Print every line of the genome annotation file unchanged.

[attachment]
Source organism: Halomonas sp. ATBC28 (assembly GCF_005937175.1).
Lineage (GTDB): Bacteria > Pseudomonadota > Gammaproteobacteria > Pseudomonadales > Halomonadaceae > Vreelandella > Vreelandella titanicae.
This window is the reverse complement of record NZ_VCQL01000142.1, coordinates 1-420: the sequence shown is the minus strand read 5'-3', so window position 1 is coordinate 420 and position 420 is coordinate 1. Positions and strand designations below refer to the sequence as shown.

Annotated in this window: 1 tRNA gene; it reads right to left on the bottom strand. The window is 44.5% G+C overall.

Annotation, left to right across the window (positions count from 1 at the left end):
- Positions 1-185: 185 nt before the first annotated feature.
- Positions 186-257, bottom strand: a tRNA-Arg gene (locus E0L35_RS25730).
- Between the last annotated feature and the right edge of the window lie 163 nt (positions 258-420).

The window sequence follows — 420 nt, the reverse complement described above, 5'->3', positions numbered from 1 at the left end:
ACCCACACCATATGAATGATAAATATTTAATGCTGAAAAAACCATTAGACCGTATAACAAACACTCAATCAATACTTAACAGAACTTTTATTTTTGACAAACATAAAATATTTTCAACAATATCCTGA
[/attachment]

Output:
Source organism: Halomonas sp. ATBC28 (assembly GCF_005937175.1).
Lineage (GTDB): Bacteria > Pseudomonadota > Gammaproteobacteria > Pseudomonadales > Halomonadaceae > Vreelandella > Vreelandella titanicae.
This window is the reverse complement of record NZ_VCQL01000142.1, coordinates 1-420: the sequence shown is the minus strand read 5'-3', so window position 1 is coordinate 420 and position 420 is coordinate 1. Positions and strand designations below refer to the sequence as shown.

Annotated in this window: 1 tRNA gene; it reads right to left on the bottom strand. The window is 44.5% G+C overall.

Annotation, left to right across the window (positions count from 1 at the left end):
- Positions 1-185: 185 nt before the first annotated feature.
- Positions 186-257, bottom strand: a tRNA-Arg gene (locus E0L35_RS25730).
- Between the last annotated feature and the right edge of the window lie 163 nt (positions 258-420).

The window sequence follows — 420 nt, the reverse complement described above, 5'->3', positions numbered from 1 at the left end:
ACCCACACCATATGAATGATAAATATTTAATGCTGAAAAAACCATTAGACCGTATAACAAACACTCAATCAATACTTAACAGAACTTTTATTTTTGACAAACATAAAATATTTTCAACAATATCCTGA